I sometimes wonder how thoroughly critics read the books that they review. Recently, one newspaper critic told me, in all sincerity: "I've already written the review of your book, but I'd like to have a copy so that I can read it anyway."
This incident came to mind when I read Leslie Helm's review of my book, "Shogun's Ghost: The Dark Side of Japanese Education" (Dec. 2).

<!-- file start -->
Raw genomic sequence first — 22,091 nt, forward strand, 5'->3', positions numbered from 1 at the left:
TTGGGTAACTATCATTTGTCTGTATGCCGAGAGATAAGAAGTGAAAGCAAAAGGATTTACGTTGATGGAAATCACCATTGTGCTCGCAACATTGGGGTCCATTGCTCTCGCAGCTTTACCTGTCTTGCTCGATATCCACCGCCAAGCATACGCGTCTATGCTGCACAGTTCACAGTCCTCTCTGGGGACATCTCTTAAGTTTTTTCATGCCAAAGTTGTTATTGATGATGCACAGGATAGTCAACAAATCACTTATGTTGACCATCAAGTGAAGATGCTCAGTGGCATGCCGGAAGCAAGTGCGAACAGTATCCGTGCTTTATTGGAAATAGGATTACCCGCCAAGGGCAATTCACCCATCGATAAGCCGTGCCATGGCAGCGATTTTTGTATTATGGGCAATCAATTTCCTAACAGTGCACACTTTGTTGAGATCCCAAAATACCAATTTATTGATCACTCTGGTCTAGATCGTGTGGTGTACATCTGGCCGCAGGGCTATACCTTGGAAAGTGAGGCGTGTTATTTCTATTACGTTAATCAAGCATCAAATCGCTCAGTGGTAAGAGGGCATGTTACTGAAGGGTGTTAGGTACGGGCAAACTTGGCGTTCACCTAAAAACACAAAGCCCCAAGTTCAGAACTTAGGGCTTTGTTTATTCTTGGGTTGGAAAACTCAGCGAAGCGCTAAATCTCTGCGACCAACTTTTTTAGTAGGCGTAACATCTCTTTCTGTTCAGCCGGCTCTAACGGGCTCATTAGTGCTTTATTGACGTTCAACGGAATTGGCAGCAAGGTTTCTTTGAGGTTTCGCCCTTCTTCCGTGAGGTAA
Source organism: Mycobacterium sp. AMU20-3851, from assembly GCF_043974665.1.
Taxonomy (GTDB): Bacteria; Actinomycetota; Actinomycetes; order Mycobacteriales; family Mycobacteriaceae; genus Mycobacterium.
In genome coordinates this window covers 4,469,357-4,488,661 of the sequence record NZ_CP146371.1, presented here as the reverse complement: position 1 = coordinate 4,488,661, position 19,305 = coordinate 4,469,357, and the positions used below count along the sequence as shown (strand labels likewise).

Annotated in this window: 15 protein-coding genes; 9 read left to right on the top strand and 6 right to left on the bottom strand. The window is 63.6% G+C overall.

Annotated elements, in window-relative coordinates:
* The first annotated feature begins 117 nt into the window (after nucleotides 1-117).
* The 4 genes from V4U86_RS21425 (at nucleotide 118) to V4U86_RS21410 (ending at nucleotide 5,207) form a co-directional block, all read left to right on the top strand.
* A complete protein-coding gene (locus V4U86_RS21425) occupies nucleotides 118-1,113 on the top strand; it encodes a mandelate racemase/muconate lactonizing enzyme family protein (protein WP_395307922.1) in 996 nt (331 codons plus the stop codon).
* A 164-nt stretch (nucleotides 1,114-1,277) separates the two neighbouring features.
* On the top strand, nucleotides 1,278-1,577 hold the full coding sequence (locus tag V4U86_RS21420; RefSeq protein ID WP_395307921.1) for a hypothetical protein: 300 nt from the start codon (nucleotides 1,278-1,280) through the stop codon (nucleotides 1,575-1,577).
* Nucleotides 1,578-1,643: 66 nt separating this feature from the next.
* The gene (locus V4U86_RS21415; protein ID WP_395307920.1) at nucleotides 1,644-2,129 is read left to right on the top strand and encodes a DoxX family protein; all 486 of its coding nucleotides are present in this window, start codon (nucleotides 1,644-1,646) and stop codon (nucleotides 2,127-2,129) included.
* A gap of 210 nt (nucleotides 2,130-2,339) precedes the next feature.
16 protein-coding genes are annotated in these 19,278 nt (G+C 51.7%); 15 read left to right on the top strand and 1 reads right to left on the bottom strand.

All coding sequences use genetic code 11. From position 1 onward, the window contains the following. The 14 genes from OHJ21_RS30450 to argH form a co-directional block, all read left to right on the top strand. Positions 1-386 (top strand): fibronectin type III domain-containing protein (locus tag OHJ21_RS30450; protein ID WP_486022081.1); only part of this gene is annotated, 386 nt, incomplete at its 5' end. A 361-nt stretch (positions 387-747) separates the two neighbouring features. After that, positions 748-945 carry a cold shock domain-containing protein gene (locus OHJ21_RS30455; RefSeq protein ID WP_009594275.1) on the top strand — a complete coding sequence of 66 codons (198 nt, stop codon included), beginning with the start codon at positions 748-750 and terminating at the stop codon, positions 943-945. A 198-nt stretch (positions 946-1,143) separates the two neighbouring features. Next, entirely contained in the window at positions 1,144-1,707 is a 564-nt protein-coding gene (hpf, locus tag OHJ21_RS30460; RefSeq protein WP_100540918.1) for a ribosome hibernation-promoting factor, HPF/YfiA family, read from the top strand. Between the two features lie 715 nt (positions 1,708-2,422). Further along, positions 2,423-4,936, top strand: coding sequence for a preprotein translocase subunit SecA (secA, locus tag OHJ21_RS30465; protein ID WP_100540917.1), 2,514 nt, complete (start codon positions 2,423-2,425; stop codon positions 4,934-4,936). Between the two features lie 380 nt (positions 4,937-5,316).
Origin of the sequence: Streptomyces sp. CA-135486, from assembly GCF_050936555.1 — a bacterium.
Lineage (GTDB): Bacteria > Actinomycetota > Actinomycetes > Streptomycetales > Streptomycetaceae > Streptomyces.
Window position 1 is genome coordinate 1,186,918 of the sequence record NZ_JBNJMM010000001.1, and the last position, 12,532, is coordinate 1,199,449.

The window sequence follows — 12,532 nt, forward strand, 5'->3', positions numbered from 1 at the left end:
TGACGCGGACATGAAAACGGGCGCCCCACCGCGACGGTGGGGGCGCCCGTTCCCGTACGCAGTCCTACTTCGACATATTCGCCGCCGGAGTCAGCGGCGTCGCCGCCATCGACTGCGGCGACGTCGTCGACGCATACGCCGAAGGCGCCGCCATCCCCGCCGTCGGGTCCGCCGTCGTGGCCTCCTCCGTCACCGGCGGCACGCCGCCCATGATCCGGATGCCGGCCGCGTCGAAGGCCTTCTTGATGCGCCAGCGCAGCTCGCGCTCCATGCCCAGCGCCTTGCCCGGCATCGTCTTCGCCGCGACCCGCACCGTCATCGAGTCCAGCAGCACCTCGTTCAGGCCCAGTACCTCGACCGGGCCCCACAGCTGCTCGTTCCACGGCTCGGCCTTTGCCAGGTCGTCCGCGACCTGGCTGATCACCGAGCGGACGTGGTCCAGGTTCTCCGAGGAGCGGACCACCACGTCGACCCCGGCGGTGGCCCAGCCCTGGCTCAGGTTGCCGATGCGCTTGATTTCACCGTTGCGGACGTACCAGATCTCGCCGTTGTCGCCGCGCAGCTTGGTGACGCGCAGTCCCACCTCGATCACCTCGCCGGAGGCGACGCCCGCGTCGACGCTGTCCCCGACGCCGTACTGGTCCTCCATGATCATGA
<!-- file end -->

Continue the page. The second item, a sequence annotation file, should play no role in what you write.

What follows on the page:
Helm said the book contained little independent research. Thus she overlooked at least five chapters of personal surveys and interviews of teachers, parents, acquaintances and a couple of hundred students.
Piously, Helm even discounted press reports that came, as she put it, "from Japan's semi-literate English-language dailies." Would she so disparage The Los Angeles Times if it attempted a daily translation into Japanese?
Helm said my analysis of Japanese schools was "juvenile" for expecting teachers to abide by the same rules of behavior as are applied to their students. Is it unreasonable for teachers to practice what they preach?
KEN SCHOOLLAND, HONOLULU